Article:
Hazards of Scattered Radiation
A rise in the use of fluroscopic techniques in medical procedures means that surgeons and theatre personnel are increasingly exposed to the harmful effects of scattered radiation. Specialised garments and gloves are critical for healthcare workers to protect themselves against medical radiation exposure.
Ansell's Radiation Attenuation Gloves provide fluoroscopy radiation protection and help healthcare workers to achieve radiation exposure that is As Low As Reasonably Achievable (ALARA).
Rising procedure rates increase radiation risk for healthcare professionals
- Exposure of healthcare professionals (HCPs) to Ionising radiation is inevitable during fluoroscopy procedures
- With the number and complexity of fluoroscopic procedures increasing, staff are exposed to more radiation than ever before.12
- Even when primary-beam exposure can be avoided, exposure from scattered radiation can be very high during interventional procedures.3
- High doses damage living tissue, resulting in erythema, skin burns, cataracts, radiation sickness, hair loss, cancer and death.
- A minimum defined number of cells must be damaged before effects are observed.
- Low doses tend to damage or alter DNA, and may lead to cancer and genetic mutations.
- There is no threshold dose, stochastic effects are considered to occur at all radiation doses.
- These effects may have a long latent period, sometimes decades, following exposures.
Hands are often closest to the radiation but the least protected
- Higher doses of radiation often reach the hands compared to the rest of the body,7 yet they are the least likely body part to be protected.9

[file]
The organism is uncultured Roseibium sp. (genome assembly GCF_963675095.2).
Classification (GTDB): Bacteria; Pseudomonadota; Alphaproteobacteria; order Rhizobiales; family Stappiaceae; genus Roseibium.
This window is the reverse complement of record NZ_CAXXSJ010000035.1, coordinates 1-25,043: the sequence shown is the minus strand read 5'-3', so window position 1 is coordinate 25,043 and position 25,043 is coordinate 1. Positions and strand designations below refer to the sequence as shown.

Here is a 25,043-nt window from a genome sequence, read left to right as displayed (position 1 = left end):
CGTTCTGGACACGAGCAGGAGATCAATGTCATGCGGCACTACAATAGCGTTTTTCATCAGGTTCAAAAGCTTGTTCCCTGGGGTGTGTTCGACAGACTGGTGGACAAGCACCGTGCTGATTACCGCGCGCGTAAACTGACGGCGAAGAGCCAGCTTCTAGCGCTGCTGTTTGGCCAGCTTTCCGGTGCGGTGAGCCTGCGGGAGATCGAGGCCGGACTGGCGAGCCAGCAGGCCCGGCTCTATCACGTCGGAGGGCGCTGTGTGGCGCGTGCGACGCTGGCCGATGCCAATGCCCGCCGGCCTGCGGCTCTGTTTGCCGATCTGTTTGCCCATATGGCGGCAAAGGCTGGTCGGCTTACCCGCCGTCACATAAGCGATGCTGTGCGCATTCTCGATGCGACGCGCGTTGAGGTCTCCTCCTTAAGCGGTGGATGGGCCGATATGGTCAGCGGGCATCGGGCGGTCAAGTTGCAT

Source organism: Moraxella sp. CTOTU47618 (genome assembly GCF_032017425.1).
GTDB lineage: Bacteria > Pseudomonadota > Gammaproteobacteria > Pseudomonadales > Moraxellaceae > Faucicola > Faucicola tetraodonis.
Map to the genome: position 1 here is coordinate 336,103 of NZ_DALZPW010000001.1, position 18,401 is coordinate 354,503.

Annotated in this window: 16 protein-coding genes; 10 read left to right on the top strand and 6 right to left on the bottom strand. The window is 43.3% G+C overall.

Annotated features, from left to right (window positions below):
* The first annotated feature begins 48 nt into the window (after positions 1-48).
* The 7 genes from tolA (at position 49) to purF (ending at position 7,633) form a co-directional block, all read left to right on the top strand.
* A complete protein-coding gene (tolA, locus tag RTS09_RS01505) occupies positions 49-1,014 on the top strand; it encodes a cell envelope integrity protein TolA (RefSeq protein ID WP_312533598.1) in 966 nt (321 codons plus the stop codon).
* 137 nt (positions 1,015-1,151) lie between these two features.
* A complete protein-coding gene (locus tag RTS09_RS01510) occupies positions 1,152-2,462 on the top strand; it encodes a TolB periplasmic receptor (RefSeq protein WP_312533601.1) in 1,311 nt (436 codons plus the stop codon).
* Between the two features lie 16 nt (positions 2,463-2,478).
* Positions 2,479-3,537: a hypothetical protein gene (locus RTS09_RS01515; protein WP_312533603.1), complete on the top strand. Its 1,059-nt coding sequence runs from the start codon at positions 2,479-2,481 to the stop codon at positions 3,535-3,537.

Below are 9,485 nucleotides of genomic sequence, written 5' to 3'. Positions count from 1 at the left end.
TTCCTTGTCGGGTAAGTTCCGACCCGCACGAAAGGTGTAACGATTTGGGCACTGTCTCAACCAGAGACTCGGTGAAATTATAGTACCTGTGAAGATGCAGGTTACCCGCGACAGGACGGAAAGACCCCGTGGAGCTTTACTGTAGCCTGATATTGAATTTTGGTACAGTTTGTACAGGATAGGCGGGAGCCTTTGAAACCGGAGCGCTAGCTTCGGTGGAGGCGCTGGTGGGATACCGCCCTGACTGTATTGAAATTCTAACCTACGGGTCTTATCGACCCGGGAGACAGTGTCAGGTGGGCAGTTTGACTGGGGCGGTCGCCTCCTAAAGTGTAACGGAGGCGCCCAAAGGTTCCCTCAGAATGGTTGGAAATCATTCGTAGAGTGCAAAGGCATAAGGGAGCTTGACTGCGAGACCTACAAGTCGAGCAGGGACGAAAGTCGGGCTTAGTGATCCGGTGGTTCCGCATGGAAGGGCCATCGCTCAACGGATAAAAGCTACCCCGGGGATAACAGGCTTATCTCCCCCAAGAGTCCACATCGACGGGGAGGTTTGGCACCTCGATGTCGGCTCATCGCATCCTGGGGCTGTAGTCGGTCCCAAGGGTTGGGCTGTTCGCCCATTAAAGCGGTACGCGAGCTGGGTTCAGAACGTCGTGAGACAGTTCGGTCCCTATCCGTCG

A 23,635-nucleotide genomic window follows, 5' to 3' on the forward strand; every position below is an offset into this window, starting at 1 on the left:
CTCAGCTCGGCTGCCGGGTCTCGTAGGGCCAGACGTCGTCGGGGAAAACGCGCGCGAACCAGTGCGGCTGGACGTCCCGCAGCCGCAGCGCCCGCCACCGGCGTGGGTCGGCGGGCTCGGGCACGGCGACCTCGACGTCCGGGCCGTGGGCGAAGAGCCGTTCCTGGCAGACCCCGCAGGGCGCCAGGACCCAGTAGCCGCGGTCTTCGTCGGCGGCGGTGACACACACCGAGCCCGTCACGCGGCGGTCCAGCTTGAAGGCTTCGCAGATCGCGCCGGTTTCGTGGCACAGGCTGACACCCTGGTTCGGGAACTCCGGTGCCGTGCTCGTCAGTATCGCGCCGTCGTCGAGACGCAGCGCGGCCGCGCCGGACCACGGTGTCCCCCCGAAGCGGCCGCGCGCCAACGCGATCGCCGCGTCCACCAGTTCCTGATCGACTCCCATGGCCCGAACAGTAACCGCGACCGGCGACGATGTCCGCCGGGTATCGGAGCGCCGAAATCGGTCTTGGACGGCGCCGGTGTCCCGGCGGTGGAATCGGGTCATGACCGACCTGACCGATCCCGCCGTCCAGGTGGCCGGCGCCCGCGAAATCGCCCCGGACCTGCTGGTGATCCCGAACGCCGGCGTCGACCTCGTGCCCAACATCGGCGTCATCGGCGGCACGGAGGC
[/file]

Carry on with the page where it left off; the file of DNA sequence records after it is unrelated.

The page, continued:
- Exposure to the hands is a significant factor in overall radiation risk for HCPs performing high-dose fluoroscopy guided intervention procedures.10
- To minimise the risk of radiation, hand protection is a must.
Always wear Radiation Protection Gloves
Radiation Protection Gloves (RPGs) are designed to attenuate scattered radiation and can reduce the hand dose received during fluroscopic procedures by more than half.
Get the protection you deserve
Ansell's Radiation Attenuation Gloves reduce hand exposure by up to 58%**
- Excellent attenuation of scattered radiation during fluoroscopic procedures*
- Front and back-of-hand-protection unlike some other RPGs
- Registered as a surgical glove with the TGA (Therapeutic Goods Administration) for use as an outer glove
- - Many other RPGs must be worn as an underglove
- Do not contain lead - Made with bismuth oxide for a lighter, non-toxic, more environmentally friendly and readily disposable glove
- Revolutionary thin film design provides dexterity, sensitivity, comfort, optimised grip and reduces hand fatigue
- Powder-free to minimise contamination and reduce reactions in patients and staff
*Caution: This glove is designed to protect the hands from scattered radiation exposure originating from the X-ray beam during fluoroscopic procedures. It is not intended for use in primary X-ray beams.
** Skin-dose reduction of 58% recorded with beam energy level of 60 kVp.
The effects or radiation exposure may have a long latent period (sometimes decades following exposure). In February 2011, the Journal of Interventional Cardiology published an article titled "Cutaneous Cancers in an Interventional Cardiologist: A Cautionary Tale". This case study documented a 50-year-old interventional cardiologist who was diagnosed with a disabling ionising radiation related illness (multiple basal cell carcinoma syndrome).
This case study highlights the need for interventional cardiologists or other healthcare professionals in close/ frequent contact with ioninsing radiation to re-evaluate the level of protection they are receiving from their current protective gear.
41 skin lesions treated between 2005 and 2009; 20-year history of occupational exposure to scattered ionising radiation.
Disabling ionising radiation-related illness (multiple basal cell carcinoma syndrome)
For more information please refer to the case study article:
Eagan JT Jr and Jones CT. Cutaneous cancers in an interventional cardiologist: a cautionary tale.
Journal of Interventional Cardiology 2011; 24(1):49-55.